The administration has indicated transgender students must be treated consistent with their gender identity in public schools in document on related topics and even assisted in litigation against schools discriminating against transgender students, including in restrooms use, but has never before issued guidance for the singular, explicit purpose of saying discrimination against transgender students constitutes a violation of Title IX.
Among those calling for the new guidance was a group of 40 Senate Democrats led by Sens. Tammy Baldwin (D-Wis.) and Al Franken (D-Minn.) who sought the clarification in a letter earlier this month to the Department of Education.
Mara Keisling, executive director for the National Center for Transgender Equality, said she’s “thrilled” the Obama administration has “finally taken action to protect transgender students all over the nation.”
“Policies that treat transgender students equally, including when it comes to restroom access, have been successfully tried and tested for years in thousands of schools around the country,” Keisling said. “But even though many schools have been doing the right thing without any threats to anyone’s privacy or safety, too many transgender students continue to go to schools where they face discrimination, harassment and even violence. The Department of Education’s policy letter will be critical to protect the rights of all transgender students.”
Winnie Stachelberg, executive vice president for external affairs for the Center for American Progress, said in a statement the guidance is a welcome development for transgender students “who face bullying and discrimination every day in schools across the country.”
“On the heels of Attorney General Loretta Lynch’s important and moving statement earlier this week, the departments of Education and Justice have now made clear to transgender students nationwide that mistreatment of any kind will not stand, regardless of whether it is at the hand of a peer, a teacher, or even the student’s own state government,” Stachelberg said. “This guidance not only ensures equal access to a safe and high-quality education for transgender students, it will also undoubtedly help save lives.”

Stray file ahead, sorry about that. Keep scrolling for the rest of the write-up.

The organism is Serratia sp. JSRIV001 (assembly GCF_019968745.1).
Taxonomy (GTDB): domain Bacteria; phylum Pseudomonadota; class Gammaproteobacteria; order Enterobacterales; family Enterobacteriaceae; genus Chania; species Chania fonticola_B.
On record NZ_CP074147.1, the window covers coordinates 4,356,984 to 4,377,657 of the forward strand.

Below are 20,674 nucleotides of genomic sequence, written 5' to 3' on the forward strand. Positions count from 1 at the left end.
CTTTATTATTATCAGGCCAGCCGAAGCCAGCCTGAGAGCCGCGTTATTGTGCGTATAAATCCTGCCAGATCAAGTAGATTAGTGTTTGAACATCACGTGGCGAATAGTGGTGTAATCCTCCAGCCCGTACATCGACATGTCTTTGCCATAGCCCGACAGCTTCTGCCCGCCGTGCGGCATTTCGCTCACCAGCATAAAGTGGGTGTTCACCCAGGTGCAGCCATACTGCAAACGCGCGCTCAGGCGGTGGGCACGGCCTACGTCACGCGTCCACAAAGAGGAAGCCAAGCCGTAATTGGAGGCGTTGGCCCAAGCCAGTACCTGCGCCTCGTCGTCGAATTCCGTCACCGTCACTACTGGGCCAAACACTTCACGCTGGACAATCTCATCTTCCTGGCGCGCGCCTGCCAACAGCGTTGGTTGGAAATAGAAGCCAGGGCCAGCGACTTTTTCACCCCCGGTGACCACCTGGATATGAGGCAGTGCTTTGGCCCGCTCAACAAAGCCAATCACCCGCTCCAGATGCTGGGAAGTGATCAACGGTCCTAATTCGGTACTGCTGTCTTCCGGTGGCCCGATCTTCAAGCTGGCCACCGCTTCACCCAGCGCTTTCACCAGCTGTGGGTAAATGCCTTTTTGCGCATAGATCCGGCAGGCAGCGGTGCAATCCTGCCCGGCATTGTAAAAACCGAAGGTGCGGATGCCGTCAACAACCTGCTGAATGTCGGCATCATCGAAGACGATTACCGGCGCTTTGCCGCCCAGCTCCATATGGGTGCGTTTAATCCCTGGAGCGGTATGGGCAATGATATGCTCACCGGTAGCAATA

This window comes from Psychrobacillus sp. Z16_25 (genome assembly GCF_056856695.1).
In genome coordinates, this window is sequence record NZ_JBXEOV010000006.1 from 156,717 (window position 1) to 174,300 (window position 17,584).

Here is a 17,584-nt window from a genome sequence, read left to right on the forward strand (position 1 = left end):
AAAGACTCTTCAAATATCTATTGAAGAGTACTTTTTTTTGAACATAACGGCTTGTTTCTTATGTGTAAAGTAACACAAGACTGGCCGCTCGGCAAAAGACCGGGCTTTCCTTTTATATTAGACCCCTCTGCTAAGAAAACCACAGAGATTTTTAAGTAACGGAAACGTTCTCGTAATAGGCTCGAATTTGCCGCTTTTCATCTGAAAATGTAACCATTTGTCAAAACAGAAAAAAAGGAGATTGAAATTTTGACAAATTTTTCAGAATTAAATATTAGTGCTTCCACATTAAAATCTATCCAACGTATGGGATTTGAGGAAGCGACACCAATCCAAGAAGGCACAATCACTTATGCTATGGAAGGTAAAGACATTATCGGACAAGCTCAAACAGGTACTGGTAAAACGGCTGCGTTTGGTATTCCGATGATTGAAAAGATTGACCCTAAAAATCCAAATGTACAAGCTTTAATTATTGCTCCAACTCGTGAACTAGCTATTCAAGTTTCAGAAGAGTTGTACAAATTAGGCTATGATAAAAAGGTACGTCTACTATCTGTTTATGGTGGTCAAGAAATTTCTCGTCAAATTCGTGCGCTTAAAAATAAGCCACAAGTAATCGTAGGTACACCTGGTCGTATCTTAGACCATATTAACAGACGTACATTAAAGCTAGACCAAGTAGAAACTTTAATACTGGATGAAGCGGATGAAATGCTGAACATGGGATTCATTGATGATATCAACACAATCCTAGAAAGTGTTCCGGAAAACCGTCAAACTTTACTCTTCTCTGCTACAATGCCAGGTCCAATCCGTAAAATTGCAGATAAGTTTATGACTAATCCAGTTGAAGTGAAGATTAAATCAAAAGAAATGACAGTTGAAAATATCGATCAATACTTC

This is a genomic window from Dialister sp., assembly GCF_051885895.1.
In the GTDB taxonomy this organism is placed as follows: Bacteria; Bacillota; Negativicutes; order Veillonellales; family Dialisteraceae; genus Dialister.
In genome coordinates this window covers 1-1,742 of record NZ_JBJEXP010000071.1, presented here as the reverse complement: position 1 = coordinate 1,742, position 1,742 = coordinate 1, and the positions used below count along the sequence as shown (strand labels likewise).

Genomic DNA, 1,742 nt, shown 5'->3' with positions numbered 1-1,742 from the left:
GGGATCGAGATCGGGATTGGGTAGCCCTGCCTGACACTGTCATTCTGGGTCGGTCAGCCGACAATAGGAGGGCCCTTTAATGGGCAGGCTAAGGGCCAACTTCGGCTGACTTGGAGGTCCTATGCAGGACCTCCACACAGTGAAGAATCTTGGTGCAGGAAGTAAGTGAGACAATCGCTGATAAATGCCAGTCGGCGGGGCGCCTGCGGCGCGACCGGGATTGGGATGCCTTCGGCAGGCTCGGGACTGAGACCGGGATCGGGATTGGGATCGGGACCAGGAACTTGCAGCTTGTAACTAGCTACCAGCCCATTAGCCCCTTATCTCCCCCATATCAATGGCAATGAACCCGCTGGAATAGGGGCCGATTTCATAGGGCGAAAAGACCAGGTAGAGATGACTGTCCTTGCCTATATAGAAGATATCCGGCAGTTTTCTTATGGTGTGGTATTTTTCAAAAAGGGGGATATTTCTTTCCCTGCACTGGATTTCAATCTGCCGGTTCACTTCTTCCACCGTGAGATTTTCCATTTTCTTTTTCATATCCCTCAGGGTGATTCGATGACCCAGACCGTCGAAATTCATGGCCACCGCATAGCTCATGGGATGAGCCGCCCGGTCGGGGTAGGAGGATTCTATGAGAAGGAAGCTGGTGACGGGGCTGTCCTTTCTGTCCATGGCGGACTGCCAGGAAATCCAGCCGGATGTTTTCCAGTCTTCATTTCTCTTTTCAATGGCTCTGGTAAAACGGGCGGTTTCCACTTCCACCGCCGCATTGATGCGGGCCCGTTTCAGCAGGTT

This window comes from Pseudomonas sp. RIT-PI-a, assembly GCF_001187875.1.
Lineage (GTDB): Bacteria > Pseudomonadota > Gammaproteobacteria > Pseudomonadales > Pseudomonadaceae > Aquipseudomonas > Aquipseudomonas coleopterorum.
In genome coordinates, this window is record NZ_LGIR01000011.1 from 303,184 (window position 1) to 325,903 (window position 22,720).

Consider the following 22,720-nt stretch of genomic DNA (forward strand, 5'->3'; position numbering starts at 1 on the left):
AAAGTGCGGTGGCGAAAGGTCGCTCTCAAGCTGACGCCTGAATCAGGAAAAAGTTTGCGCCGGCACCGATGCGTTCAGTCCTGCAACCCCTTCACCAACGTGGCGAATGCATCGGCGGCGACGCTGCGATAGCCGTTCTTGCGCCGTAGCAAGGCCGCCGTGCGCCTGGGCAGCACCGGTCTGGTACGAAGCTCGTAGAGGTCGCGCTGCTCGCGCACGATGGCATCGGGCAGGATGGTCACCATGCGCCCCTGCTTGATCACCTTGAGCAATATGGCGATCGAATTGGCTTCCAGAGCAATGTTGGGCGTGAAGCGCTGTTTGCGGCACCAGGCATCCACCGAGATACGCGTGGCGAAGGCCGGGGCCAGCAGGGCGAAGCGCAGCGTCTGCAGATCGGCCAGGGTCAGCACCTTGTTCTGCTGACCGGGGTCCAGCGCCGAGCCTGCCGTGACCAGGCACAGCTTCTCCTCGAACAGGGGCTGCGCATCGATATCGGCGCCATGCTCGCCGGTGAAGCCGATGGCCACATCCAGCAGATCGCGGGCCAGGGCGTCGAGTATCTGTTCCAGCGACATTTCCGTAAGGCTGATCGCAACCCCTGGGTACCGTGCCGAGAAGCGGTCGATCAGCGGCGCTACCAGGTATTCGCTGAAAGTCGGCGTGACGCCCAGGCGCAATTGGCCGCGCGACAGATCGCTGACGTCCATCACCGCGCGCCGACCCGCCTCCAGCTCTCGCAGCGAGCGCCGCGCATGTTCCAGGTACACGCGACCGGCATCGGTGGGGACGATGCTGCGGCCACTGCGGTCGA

Denouncing the guidance as an overstep of federal authority was Penny Nance, CEO of the anti-LGBT Concerned Women for America.
“The Obama Administration once again overstepped legal boundaries by redefining the scope and reach of the Civil Rights Act of 1964 and slapping the heavy hand of government on local schools,” Nance said. “Whether or not people who identify as transgender are indeed a protected class will get worked out in the courts. Meanwhile, schools all over this nation who have rightly worked on a case by case basis to accommodate kids struggling with gender dysphoria may be forced to violate the privacy of other students and perhaps even create trauma for the very kids Obama pretends to protect.”
In addition to issuing the Title IX guidance, the Department of Education’s Office of Elementary & Secondary Education also released a 25-page document titled “Examples of Policies and Emerging Practices for Supporting Transgender Students,” a compilation of policies and practices that schools across the country are already using to support transgender students. The document answers questions on issues such as school records, privacy, and terminology in addition to explaining how some school districts have addressed them.
The guidance is made public on the same day the White House announced it won’t take federal dollars away from North Carolina at this time over enactment of House Bill 2. An estimated $4.5 billion in Title IX funds for the state’s schools was in jeopardy as result of the anti-LGBT law. An Education Department spokesperson said Thursday the department’s review of the law is ongoing.